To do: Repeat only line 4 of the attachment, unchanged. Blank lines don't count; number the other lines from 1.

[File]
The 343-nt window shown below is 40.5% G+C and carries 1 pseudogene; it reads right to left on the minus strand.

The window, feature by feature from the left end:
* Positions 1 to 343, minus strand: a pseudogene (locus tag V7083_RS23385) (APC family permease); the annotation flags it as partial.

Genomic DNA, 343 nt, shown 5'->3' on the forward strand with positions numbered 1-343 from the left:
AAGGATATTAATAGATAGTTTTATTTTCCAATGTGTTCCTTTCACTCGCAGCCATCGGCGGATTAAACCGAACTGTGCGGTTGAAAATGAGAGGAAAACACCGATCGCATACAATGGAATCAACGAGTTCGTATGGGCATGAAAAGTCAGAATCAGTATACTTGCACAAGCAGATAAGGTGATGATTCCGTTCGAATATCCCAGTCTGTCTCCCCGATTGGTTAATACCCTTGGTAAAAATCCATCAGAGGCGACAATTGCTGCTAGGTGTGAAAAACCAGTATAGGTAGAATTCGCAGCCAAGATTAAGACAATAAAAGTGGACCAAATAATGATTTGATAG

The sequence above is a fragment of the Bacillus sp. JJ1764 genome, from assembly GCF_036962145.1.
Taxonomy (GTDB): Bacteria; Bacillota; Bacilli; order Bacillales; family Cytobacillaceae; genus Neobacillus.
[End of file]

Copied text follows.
Genomic DNA, 343 nt, shown 5'->3' on the forward strand with positions numbered 1-343 from the left: